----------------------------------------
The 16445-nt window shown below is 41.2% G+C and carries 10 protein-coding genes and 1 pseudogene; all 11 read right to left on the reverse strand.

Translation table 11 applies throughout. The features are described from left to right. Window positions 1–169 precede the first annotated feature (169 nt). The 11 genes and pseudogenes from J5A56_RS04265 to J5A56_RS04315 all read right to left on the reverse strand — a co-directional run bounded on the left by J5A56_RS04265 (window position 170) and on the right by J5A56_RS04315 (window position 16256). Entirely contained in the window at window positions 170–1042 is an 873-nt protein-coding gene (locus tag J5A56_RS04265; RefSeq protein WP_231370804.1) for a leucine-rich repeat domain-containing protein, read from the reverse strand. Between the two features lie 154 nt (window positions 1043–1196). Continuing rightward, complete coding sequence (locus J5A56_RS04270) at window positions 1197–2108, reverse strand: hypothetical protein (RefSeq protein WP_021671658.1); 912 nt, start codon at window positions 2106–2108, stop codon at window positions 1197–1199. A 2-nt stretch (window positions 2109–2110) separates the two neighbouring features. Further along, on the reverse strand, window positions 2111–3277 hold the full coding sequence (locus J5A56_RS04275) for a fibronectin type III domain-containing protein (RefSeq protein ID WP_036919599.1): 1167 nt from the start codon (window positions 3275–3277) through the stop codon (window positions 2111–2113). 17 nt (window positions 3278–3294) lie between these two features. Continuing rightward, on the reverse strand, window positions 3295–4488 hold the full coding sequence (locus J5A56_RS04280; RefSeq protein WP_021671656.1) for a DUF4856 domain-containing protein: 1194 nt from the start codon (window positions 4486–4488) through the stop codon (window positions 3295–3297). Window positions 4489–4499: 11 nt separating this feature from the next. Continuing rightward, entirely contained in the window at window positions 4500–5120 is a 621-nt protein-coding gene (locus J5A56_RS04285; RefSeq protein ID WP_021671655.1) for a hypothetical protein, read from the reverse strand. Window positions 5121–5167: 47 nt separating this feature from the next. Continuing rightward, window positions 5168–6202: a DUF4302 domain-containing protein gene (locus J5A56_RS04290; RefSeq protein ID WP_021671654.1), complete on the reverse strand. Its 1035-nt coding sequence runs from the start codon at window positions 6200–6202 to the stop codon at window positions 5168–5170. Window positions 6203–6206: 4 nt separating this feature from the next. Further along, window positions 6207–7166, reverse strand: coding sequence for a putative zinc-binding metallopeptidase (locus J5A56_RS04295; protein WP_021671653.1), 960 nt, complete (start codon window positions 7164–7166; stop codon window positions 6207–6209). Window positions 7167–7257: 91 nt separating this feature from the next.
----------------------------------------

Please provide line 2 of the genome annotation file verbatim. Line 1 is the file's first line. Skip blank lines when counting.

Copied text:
Translation table 11 applies throughout. The features are described from left to right. Window positions 1–169 precede the first annotated feature (169 nt). The 11 genes and pseudogenes from J5A56_RS04265 to J5A56_RS04315 all read right to left on the reverse strand — a co-directional run bounded on the left by J5A56_RS04265 (window position 170) and on the right by J5A56_RS04315 (window position 16256). Entirely contained in the window at window positions 170–1042 is an 873-nt protein-coding gene (locus tag J5A56_RS04265; RefSeq protein WP_231370804.1) for a leucine-rich repeat domain-containing protein, read from the reverse strand. Between the two features lie 154 nt (window positions 1043–1196). Continuing rightward, complete coding sequence (locus J5A56_RS04270) at window positions 1197–2108, reverse strand: hypothetical protein (RefSeq protein WP_021671658.1); 912 nt, start codon at window positions 2106–2108, stop codon at window positions 1197–1199. A 2-nt stretch (window positions 2109–2110) separates the two neighbouring features. Further along, on the reverse strand, window positions 2111–3277 hold the full coding sequence (locus J5A56_RS04275) for a fibronectin type III domain-containing protein (RefSeq protein ID WP_036919599.1): 1167 nt from the start codon (window positions 3275–3277) through the stop codon (window positions 2111–2113). 17 nt (window positions 3278–3294) lie between these two features. Continuing rightward, on the reverse strand, window positions 3295–4488 hold the full coding sequence (locus J5A56_RS04280; RefSeq protein WP_021671656.1) for a DUF4856 domain-containing protein: 1194 nt from the start codon (window positions 4486–4488) through the stop codon (window positions 3295–3297). Window positions 4489–4499: 11 nt separating this feature from the next. Continuing rightward, entirely contained in the window at window positions 4500–5120 is a 621-nt protein-coding gene (locus J5A56_RS04285; RefSeq protein ID WP_021671655.1) for a hypothetical protein, read from the reverse strand. Window positions 5121–5167: 47 nt separating this feature from the next. Continuing rightward, window positions 5168–6202: a DUF4302 domain-containing protein gene (locus J5A56_RS04290; RefSeq protein ID WP_021671654.1), complete on the reverse strand. Its 1035-nt coding sequence runs from the start codon at window positions 6200–6202 to the stop codon at window positions 5168–5170. Window positions 6203–6206: 4 nt separating this feature from the next. Further along, window positions 6207–7166, reverse strand: coding sequence for a putative zinc-binding metallopeptidase (locus J5A56_RS04295; protein WP_021671653.1), 960 nt, complete (start codon window positions 7164–7166; stop codon window positions 6207–6209). Window positions 7167–7257: 91 nt separating this feature from the next.